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I'm trying to create a map whose key and value are both structs (stE and stR), so I have something like this:

 struct stR{
  char* est;
  char* et;     

struct stE{
      int num;
      char* form; 
      char* et; 
      map<stE,stR> s; 

But when I want to insert a new element:

stE e;

stE f;

stR r;

e.s.insert(make_pair(f, r));

It gives me an error:

C:\Dev-Cpp\include\c++\3.4.2\bits\stl_function.h In member function `bool std::less<_Tp>::operator()(const _Tp&, const _Tp&) const [with _Tp = stEstado]':

I can't find what's the problem. Could anyone help me? Thanks in advance.

share|improve this question
Possible duplicate of stl maps with user defined objects and others. – juanchopanza May 2 '12 at 12:36
up vote 3 down vote accepted

When using a map, you need to provide a less-than operator or give it a comparer since it orders the keys automatically.

bool stE::operator< (const stE &);
share|improve this answer
You either need that, or you'll have to declare a comparator class and give that as third template argument to map<...> in the definition to struct stE. – FrankH. May 2 '12 at 12:43

You need to provide strict weak ordering comparison, which you can achieve by defining operator< for your stE or passing a comparator function of functor as a map template parameter. std::map looks something like this:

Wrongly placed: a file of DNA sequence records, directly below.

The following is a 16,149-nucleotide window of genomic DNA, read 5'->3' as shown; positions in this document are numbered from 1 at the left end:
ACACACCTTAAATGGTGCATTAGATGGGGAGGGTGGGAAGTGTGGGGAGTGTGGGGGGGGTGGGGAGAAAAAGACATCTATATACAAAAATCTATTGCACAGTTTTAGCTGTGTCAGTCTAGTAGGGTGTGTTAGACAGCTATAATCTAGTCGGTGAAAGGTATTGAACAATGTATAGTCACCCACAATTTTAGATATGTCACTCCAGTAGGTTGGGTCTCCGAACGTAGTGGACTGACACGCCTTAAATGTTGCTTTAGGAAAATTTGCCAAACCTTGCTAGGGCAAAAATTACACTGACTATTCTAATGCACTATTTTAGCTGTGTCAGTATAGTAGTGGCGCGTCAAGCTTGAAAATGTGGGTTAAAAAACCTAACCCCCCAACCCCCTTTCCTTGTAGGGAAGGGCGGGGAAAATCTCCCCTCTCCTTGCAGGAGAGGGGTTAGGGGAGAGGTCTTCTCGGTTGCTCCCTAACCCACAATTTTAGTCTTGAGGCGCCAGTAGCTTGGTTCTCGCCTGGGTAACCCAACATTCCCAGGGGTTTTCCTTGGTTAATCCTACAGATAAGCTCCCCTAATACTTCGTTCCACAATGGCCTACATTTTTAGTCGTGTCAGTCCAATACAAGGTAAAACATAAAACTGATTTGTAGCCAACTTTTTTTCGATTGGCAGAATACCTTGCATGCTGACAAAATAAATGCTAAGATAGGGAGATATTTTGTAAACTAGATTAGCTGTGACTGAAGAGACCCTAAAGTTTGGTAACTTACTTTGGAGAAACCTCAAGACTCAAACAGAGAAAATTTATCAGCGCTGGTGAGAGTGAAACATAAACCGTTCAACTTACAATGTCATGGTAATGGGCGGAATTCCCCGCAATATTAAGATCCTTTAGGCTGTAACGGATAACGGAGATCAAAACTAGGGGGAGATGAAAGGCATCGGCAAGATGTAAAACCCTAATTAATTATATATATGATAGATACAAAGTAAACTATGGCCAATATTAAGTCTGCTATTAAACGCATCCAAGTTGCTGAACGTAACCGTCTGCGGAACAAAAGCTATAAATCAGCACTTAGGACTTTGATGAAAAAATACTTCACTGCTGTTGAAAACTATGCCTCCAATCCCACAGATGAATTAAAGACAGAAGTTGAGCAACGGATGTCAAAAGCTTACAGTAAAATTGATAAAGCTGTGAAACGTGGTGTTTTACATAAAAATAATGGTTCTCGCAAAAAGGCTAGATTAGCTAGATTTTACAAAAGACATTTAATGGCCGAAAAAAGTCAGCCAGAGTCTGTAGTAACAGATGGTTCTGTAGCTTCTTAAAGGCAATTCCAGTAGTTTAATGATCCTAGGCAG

template<class Key, class T, class Compare = std::less<Key>, ... > class map;

By default, Compare is set to use T::operator<(const T&), but you can pass your own functor type which implements the logic. This is important if you cannot modify the actual class.

Bear in mind that the map needs to be able to insert default constructed stR objects, and your current structure has no default constructor, to the pointers will be initialized to random values. This could be an issue further along the line.

Also, your key struct has a map where it is it's own key type. This could cause recursion problems when you try to implement the less-than comparison:

struct stE{
  int num;
  char* form; 
  char* et; 
  map<stE,stR> s; // how do we use this in the comparison?
share|improve this answer
std::map doesn't require its value_type to be default constructible (in general). The map<stE,stR> s; member is more of a problem, because stE is incomplete at this point, which is illegal (although not all implementations actually reject it). – ymett May 2 '12 at 13:01
@ymett if the map's operator[] is called for a key that doesn't exist in the map, then the value will be default constructed. As for the incomplete type, I have to check the standard. GCC seems to swallow that without complaints :-) – juanchopanza May 2 '12 at 13:03
So if you want to use operator[] value_type must be default constructible, otherwise not. Many implementations will actually accept incomplete types, but the standard says it's undefined. – ymett May 16 '12 at 9:20

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